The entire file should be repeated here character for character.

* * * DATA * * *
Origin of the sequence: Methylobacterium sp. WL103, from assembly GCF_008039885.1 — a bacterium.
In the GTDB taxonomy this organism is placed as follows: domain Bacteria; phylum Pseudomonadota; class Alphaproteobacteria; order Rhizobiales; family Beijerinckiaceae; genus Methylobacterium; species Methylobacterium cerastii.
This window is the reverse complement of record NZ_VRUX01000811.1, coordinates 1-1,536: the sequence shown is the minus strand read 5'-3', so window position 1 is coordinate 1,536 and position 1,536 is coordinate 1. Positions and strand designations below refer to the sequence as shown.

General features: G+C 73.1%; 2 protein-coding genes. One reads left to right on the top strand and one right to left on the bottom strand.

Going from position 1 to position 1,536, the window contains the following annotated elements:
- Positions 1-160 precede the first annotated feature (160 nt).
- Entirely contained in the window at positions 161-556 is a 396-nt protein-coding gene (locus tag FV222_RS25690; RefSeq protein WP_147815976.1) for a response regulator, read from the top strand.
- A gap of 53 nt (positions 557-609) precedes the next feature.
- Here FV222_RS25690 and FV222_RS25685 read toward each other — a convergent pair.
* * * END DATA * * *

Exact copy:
Origin of the sequence: Methylobacterium sp. WL103, from assembly GCF_008039885.1 — a bacterium.
In the GTDB taxonomy this organism is placed as follows: domain Bacteria; phylum Pseudomonadota; class Alphaproteobacteria; order Rhizobiales; family Beijerinckiaceae; genus Methylobacterium; species Methylobacterium cerastii.
This window is the reverse complement of record NZ_VRUX01000811.1, coordinates 1-1,536: the sequence shown is the minus strand read 5'-3', so window position 1 is coordinate 1,536 and position 1,536 is coordinate 1. Positions and strand designations below refer to the sequence as shown.

General features: G+C 73.1%; 2 protein-coding genes. One reads left to right on the top strand and one right to left on the bottom strand.

Going from position 1 to position 1,536, the window contains the following annotated elements:
- Positions 1-160 precede the first annotated feature (160 nt).
- Entirely contained in the window at positions 161-556 is a 396-nt protein-coding gene (locus tag FV222_RS25690; RefSeq protein WP_147815976.1) for a response regulator, read from the top strand.
- A gap of 53 nt (positions 557-609) precedes the next feature.
- Here FV222_RS25690 and FV222_RS25685 read toward each other — a convergent pair.